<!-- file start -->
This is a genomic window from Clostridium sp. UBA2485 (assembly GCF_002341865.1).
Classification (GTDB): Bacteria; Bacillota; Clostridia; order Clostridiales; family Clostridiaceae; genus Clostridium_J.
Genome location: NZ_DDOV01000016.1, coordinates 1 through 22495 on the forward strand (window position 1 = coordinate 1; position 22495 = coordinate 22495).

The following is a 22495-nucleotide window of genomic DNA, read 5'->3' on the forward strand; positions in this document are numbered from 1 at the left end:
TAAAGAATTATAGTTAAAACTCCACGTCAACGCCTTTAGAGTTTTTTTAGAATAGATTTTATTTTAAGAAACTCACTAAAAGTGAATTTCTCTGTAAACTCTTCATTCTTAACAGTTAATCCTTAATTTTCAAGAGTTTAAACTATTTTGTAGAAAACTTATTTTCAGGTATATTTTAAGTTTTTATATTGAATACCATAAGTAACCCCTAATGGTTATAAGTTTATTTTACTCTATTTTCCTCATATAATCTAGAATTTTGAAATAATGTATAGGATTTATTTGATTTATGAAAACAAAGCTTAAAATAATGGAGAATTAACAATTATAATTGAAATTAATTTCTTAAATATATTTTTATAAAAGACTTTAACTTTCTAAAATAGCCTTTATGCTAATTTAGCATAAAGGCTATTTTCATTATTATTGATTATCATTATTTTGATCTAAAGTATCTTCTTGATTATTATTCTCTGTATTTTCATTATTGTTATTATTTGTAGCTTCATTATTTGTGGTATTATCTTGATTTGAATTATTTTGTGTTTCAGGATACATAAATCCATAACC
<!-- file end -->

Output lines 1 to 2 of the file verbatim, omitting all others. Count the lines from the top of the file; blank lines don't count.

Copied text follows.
This is a genomic window from Clostridium sp. UBA2485 (assembly GCF_002341865.1).
Classification (GTDB): Bacteria; Bacillota; Clostridia; order Clostridiales; family Clostridiaceae; genus Clostridium_J.